In Champing at the Cyberbit, Citizen Lab researchers Bill Marczak, Geoffrey Alexander, Sarah McKune, John Scott-Railton, and Ron Deibert disclose how malware developed and sold by the Israeli company Cyberbit (a subsidiary of Elbit) was used to attack members of the Ethiopian opposition, including political exiles in the USA and elsewhere who were forced to leave Ethiopia in fear of their lives.
Citizen Lab also determined that the malware servers used to effect these attacks were actively operated and managed by Cyberbit -- in other words, they actively colluded in the use of their products to attack journalists and peaceful democratic opposition figures on behalf of a tyrannical regime.
Cyberbit also targeted Citizen Lab researcher Bill Marczak.
Citizen Lab was able to assemble a complete picture of the illegal surveillance that Cyberbit effected on behalf of Ethiopia because Cyberbit failed to secure its servers; once Citizen Lab discovered them, they were able to browse all the surveillance data that Cyberbit's malware had extracted from its victims.
Citizen Lab also used Cyberbit's publicly readable data to track where the company had demonstrated its products and determined that the company was making sales calls in many failed and autocratic states, including Rwanda, Nigeria, Zambia, Vietnam, Thailand, Uzbekistan, Kazakhstan, and The Philippines.
* This report describes how Ethiopian dissidents in the US, UK, and other countries were targeted with emails containing sophisticated commercial spyware posing as Adobe Flash updates and PDF plugins. Targets include a US-based Ethiopian diaspora media outlet, the Oromia Media Network (OMN), a PhD student, and a lawyer. During the course of our investigation, one of the authors of this report was also targeted.
* We found a public logfile on the spyware’s command and control server and monitored this logfile over the course of more than a year. We saw the spyware’s operators connecting from Ethiopia, and infected computers connecting from IP addresses in 20 countries, including IP addresses we traced to Eritrean companies and government agencies.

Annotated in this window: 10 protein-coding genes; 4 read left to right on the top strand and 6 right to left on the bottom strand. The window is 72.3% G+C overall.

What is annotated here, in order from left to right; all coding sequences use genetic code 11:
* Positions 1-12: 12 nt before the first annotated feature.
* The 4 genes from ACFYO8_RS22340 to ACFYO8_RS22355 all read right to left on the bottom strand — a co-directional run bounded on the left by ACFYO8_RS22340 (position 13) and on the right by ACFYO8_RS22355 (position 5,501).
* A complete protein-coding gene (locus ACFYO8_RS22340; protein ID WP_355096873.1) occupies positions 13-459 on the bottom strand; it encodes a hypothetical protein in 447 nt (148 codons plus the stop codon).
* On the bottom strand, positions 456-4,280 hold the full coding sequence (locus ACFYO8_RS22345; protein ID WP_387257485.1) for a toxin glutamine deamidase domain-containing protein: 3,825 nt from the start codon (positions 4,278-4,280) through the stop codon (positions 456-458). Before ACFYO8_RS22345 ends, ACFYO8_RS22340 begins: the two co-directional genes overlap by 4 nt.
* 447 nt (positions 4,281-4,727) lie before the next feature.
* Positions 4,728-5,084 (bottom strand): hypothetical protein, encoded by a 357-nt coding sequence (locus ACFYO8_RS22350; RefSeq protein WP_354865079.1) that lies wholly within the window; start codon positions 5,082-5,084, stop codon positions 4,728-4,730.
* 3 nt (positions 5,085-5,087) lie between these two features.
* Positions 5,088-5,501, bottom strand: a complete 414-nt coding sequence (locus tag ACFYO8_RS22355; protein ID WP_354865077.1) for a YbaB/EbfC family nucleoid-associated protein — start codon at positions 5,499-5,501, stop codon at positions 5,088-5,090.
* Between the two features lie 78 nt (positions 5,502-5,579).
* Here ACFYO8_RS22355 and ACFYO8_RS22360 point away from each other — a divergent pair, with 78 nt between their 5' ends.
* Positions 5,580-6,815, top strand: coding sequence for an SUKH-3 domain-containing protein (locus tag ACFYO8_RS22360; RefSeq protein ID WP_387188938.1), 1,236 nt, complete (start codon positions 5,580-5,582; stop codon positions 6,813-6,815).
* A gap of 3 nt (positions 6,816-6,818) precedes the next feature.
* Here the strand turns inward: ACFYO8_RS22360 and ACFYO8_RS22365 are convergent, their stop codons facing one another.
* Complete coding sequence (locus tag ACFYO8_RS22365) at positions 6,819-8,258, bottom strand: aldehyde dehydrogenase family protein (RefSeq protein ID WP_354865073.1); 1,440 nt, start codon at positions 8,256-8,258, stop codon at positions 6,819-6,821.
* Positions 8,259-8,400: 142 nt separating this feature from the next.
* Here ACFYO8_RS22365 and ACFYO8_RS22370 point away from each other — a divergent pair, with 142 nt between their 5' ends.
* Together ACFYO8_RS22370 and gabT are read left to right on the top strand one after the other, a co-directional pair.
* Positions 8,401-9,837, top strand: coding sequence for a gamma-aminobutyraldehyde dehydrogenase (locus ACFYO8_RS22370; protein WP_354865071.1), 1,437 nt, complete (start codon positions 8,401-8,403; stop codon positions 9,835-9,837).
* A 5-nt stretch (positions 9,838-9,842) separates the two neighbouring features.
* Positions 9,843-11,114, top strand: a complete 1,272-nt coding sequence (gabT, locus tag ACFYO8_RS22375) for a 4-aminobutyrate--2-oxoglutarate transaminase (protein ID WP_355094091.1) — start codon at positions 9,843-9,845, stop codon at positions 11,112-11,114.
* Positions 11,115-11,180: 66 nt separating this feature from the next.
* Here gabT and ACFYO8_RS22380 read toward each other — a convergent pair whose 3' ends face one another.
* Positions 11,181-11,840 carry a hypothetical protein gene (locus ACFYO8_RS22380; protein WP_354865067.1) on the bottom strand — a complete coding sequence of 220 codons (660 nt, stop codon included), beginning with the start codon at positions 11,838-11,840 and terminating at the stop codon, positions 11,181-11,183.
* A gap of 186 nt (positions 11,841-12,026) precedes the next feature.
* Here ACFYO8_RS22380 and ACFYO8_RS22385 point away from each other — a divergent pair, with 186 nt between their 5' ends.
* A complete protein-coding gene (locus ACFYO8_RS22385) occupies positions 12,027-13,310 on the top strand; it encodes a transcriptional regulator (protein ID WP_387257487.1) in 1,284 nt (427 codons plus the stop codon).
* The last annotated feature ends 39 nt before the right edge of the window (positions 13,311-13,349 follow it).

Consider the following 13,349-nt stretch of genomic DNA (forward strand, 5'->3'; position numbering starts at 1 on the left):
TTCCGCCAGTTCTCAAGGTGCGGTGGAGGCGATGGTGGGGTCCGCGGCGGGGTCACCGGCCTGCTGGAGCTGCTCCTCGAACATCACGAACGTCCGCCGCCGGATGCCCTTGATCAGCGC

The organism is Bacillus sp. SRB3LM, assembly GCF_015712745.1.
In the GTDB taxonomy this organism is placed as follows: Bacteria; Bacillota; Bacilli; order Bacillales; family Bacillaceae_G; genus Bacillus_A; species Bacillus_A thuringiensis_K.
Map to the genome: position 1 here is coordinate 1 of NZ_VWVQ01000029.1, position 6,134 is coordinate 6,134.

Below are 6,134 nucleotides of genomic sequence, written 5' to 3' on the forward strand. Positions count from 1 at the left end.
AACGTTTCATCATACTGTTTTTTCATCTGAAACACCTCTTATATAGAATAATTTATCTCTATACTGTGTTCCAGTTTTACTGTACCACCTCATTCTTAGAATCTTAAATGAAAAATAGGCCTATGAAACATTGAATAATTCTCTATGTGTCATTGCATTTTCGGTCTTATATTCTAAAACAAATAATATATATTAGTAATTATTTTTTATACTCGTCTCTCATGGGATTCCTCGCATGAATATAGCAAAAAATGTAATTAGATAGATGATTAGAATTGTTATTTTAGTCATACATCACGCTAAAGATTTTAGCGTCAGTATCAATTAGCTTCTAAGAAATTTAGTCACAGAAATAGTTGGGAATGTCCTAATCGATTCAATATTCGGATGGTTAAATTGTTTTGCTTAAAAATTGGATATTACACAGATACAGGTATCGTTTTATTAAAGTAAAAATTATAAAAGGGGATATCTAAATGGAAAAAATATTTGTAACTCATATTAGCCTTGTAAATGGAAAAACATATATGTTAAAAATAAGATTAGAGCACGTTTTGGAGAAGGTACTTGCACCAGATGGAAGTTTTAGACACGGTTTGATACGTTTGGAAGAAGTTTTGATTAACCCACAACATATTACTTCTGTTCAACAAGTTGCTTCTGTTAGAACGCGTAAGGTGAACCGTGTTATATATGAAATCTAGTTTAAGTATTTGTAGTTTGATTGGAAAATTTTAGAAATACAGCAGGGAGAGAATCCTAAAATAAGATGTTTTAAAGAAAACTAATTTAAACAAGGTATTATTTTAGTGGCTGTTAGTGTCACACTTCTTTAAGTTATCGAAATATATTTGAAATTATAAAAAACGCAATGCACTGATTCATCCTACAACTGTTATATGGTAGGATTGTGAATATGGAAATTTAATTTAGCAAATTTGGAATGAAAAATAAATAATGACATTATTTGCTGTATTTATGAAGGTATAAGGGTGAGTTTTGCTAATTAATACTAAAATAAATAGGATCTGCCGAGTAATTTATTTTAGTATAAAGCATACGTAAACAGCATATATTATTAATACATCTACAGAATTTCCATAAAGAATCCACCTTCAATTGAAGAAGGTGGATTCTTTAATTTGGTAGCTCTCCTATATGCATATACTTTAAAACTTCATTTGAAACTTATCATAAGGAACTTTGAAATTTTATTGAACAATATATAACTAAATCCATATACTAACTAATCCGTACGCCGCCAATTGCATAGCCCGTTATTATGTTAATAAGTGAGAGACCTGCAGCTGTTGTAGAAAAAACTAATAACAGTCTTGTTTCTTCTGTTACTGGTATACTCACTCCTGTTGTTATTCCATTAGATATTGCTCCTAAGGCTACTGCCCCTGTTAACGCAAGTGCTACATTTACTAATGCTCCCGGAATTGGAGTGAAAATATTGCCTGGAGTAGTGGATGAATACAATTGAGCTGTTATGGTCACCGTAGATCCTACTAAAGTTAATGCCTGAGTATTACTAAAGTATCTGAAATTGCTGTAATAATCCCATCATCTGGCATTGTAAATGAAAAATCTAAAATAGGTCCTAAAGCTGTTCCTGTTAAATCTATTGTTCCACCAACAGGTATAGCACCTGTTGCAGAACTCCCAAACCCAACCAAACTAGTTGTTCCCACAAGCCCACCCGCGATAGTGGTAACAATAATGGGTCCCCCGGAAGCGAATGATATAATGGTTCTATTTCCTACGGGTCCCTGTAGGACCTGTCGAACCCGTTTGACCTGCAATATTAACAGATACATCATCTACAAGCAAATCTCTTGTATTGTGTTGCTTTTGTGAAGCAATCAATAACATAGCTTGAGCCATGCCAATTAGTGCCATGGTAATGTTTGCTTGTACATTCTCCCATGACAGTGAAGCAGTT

* Our analysis of the spyware indicates it is a product known as PC Surveillance System (PSS), a commercial spyware product with a novel exploit-free architecture. PSS is offered by Cyberbit — an Israel-based cyber security company that is a wholly-owned subsidiary of Elbit Systems — and marketed to intelligence and law enforcement agencies.
* We conducted Internet scanning to find other servers associated with PSS and found several servers that appear to be operated by Cyberbit themselves. The public logfiles on these servers seem to have tracked Cyberbit employees as they carried infected laptops around the world, apparently providing demonstrations of PSS to the Royal Thai Army, Uzbekistan’s National Security Service, Zambia’s Financial Intelligence Centre, the Philippine President’s Malacañang Palace, ISS World Europe 2017 in Prague, and Milipol 2017 in Paris. Cyberbit also appears to have provided other demos of PSS in France, Vietnam, Kazakhstan, Rwanda, Serbia, and Nigeria.
Champing at the Cyberbit [Bill Marczak, Geoffrey Alexander, Sarah McKune, John Scott-Railton, and Ron Deibert/Citizen Lab]
Ethiopia Allegedly Spied on Security Researcher With Israel-Made Spyware [Lorenzo Franceschi-Bicchierai/Motherboard]